Sudanese security forces detained three prominent pro-democracy figures, family members and activists said Wednesday, as international pressure mounted on the country's military to walk back the coup it staged earlier this week.
Hamdok, a former U.N. economist, was detained along with many government officials and political figures when the military seized power on Monday.
The military takeover threatens to halt Sudan's fitful transition to democracy which got under way after the 2019 ouster of long-time ruler Omar al-Bashir and his Islamist government in a popular uprising.
The new strongman, Gen. Abdel-Fattah Burhan, has pledged to hold elections, as planned, in July 2023, and to appoint a technocrat government in the meantime. But critics doubt the military is serious about eventually ceding control to civilian rule.
The coup came just weeks before Burhan was supposed to hand over the leadership of the top ruling body, the Sovereign Council, to a civilian. The council is made up of civilians and members of the military. Separately, Hamdok's transitional government ran day-to-day affairs.
The activists taken overnight are Ismail al-Taj, a leader with the Sudanese Professionals’ Association, the group at the forefront of the protests that brought down al-Bashir; Sediq al-Sadiq al-Mahdi, a leader in Sudan’s largest political party, known as Umma and brother of Foreign Minister Mariam al-Mahdi; and Khalid al-Silaik, a former medial adviser to the prime minister. That's according to Al-Silaik’s wife, Marwa Kamel, and activists Nazim Siraj and Nazik Awad.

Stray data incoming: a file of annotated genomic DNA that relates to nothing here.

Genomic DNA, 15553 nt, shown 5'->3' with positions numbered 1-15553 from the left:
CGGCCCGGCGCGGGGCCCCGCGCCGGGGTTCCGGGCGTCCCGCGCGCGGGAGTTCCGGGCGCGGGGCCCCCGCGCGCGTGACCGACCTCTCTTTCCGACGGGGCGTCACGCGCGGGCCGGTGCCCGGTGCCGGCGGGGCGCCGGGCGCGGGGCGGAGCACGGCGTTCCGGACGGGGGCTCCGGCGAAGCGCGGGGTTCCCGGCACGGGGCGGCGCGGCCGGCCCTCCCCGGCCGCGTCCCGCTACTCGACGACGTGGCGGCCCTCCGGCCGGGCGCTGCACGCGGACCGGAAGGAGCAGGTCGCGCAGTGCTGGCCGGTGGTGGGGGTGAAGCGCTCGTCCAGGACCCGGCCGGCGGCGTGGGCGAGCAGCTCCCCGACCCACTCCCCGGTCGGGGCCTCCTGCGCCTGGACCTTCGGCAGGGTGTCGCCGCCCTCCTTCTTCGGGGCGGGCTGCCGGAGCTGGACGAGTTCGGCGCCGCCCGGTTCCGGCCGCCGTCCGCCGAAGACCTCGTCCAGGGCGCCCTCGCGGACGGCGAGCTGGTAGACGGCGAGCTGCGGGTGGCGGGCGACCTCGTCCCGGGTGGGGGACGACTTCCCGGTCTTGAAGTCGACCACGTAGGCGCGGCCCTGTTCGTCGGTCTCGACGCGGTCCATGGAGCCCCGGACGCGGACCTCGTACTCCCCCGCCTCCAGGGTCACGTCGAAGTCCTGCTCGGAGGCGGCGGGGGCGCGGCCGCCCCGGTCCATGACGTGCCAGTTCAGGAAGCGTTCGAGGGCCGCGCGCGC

Kamel said al-Silaik was detained moments after he gave an interview to Al-Jazeera satellite television.
The three have been outspoken critics of the military takeover. Tens of thousands of Sudanese who took to the streets in the past two days to call for the return of the Hamdok government. Security forces confronting protesters killed at least four people and wounded over 140 others in the past two days.
On Monday, Burhan, the head of the military, dissolved the Sovereign Council and the transitional government, and declared a state of emergency. He alleged that the military was forced to step in to prevent the country from sliding into civil war.
The takeover came after weeks of mounting tensions between military and civilian leaders over the course and pace of Sudan’s transition to democracy.
Register for free to continue reading
Registration is a free and easy way to support our truly independent journalism
By registering, you will also enjoy limited access to Premium articles, exclusive newsletters, commenting, and virtual events with our leading journalists
Already have an account? sign in